Tax Parity? Or Just A Big Tax Hike On Many Michigan Small Businesses?
Gov. Gretchen Whitmer proposes increasing tax rate on many businesses from 4.25 percent to 6 percent
Democratic Gov. Gretchen Whitmer has proposed raising the income tax rate on thousands of Michigan business owners. The increase mostly affects owners of smaller firms, raising their income tax rate from 4.25 percent to 6 percent.
The proposal did not sit well with the National Federation of Independent Business, which is the largest association of small business owners in the country.
“We understand that the budget is a process and, while we are disappointed with the governor’s initial proposal, we look forward to working toward a practical budget that moves our state forward,” Charlie Owens, the NFIB state director in Michigan, said in a news release.
Under Michigan’s current business tax system, the earnings of C corporations – which is the most common business form for large corporations – are taxed at 6 percent. By contrast, owners of flow-through entities – which include sole proprietorships, partnerships, S corporations and some businesses – pay state taxes on company earnings at the same rate as individuals, which is currently 4.25 percent.
The governor says that her proposal would create parity between the different forms of business.
Owens said in a phone interview that if Whitmer wants parity, she should propose lowering the rate for C corporations rather than raising the rate for other forms of corporations. Her proposal, he said, would amount to a $300-million tax increase that mostly harms small businesses. He said that such a large increase will lead to slower economic growth.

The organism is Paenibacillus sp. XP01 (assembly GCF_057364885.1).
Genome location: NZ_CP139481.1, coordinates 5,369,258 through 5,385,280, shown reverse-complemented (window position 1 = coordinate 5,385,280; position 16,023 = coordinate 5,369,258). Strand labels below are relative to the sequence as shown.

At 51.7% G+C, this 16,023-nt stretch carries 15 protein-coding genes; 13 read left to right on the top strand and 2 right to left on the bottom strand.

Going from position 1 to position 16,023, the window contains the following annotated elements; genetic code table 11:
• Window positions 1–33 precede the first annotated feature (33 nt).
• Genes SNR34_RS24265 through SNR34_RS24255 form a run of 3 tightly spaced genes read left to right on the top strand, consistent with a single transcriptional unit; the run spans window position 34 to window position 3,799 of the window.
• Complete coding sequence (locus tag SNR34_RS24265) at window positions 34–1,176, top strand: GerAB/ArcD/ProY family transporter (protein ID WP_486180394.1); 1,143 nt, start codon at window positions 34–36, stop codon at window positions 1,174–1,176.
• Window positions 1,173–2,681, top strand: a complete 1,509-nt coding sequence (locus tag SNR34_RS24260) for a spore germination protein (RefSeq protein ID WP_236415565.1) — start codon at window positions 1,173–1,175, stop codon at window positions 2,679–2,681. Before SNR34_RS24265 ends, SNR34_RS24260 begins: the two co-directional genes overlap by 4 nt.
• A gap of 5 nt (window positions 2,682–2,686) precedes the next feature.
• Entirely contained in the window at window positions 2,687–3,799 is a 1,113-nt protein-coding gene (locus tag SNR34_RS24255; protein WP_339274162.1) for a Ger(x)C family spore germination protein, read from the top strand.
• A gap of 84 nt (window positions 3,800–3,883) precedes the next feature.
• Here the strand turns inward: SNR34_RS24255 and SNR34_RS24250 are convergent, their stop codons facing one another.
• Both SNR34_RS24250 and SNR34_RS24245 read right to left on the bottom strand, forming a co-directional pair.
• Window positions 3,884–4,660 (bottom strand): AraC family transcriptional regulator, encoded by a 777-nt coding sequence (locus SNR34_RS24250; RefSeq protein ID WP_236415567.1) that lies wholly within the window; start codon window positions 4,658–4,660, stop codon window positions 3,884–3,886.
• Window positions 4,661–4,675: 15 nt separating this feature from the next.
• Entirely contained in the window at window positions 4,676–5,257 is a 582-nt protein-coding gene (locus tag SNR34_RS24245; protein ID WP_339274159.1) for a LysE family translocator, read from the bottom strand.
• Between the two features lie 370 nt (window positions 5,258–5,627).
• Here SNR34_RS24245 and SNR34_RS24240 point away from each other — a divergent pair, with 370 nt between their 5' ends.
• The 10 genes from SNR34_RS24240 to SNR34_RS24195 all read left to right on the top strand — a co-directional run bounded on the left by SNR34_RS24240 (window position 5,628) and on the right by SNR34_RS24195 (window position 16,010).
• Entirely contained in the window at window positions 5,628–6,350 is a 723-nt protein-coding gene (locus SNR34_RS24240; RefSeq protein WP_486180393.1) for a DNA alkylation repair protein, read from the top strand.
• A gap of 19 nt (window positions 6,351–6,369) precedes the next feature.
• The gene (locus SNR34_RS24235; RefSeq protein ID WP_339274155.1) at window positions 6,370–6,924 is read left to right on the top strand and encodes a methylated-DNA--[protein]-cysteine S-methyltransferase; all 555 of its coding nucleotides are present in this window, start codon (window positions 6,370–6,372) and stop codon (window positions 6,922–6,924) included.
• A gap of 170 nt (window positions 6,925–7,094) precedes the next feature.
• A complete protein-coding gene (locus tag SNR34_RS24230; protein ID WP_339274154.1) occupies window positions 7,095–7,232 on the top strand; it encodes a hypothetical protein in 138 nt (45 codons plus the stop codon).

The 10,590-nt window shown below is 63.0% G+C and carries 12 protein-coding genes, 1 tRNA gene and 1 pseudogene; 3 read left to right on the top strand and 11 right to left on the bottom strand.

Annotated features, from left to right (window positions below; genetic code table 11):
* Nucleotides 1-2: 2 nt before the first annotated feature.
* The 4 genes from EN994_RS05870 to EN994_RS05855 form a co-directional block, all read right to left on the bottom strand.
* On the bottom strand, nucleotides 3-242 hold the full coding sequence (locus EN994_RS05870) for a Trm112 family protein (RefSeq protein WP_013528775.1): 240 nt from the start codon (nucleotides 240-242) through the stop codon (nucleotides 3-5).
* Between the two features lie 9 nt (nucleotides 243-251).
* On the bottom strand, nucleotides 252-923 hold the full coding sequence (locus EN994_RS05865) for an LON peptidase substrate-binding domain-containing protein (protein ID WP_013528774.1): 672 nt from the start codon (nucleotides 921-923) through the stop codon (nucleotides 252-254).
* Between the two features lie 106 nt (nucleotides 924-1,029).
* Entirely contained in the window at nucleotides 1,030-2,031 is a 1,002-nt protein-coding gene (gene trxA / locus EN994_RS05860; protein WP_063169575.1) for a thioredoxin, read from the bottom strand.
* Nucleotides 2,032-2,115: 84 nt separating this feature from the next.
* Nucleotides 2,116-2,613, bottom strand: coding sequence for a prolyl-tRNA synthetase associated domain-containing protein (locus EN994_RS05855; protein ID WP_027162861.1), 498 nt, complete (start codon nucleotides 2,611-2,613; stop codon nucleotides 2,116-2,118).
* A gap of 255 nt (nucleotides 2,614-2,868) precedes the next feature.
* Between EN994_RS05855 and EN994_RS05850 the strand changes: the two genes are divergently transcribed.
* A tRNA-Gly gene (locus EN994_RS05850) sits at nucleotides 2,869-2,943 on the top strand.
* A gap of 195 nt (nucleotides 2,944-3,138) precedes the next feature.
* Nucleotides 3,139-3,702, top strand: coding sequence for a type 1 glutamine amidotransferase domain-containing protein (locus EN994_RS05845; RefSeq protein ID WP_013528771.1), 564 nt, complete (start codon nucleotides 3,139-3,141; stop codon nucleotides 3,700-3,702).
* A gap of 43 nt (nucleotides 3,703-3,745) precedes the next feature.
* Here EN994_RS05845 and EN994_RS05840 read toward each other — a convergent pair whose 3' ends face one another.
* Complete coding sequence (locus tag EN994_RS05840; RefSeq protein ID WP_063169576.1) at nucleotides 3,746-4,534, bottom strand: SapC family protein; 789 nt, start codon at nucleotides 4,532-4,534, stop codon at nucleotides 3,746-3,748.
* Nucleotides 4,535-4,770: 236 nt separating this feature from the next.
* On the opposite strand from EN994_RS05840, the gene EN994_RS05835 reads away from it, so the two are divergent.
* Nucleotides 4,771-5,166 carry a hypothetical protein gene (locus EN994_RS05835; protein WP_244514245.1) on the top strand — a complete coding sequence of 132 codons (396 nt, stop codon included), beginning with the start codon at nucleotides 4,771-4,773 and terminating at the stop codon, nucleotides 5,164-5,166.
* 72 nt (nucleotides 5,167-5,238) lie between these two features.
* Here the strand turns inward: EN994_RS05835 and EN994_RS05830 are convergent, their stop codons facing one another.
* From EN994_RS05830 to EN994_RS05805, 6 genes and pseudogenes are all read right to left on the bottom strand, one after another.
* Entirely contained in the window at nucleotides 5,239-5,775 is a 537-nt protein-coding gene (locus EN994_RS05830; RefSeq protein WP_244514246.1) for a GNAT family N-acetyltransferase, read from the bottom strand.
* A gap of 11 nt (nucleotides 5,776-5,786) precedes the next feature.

The proposal would exempt the first $50,000 of income earned by a flow-through entity from state income tax, which is said to offset part of the tax hike. Treasury Department officials estimate there are 250,000 Michigan firms that are not C corporations and due to the deduction, 100,000 of them would see no increase.
Additionally, Owens said that taxpayers are still on the hook for $600 million annually in corporate subsidies over 30 years, most of which were granted by former Democratic Gov. Jennifer Granholm. These subsidies, he said, overwhelmingly help larger corporations at the expense of smaller ones.
Ron Leix, a spokesperson for the Michigan Department of Treasury, said that classifying this as a small-business tax is a misconception.
“We protect many of our small businesses from this increase with a $50,000 deduction,” Leix said. “So those with business income below $50,000 will pay no additional pass-through tax.”
“The largest pass-through businesses will likely see their combined federal and state taxes decrease,” he continued. “The smallest businesses with income less than $50,000 will not pay any additional tax. A typical pass-through business with $80,000 in profit will see their state and federal taxes increase by $309.”
For this to pass, Whitmer will need support from the Michigan House and Senate. Both chambers have a Republican majority.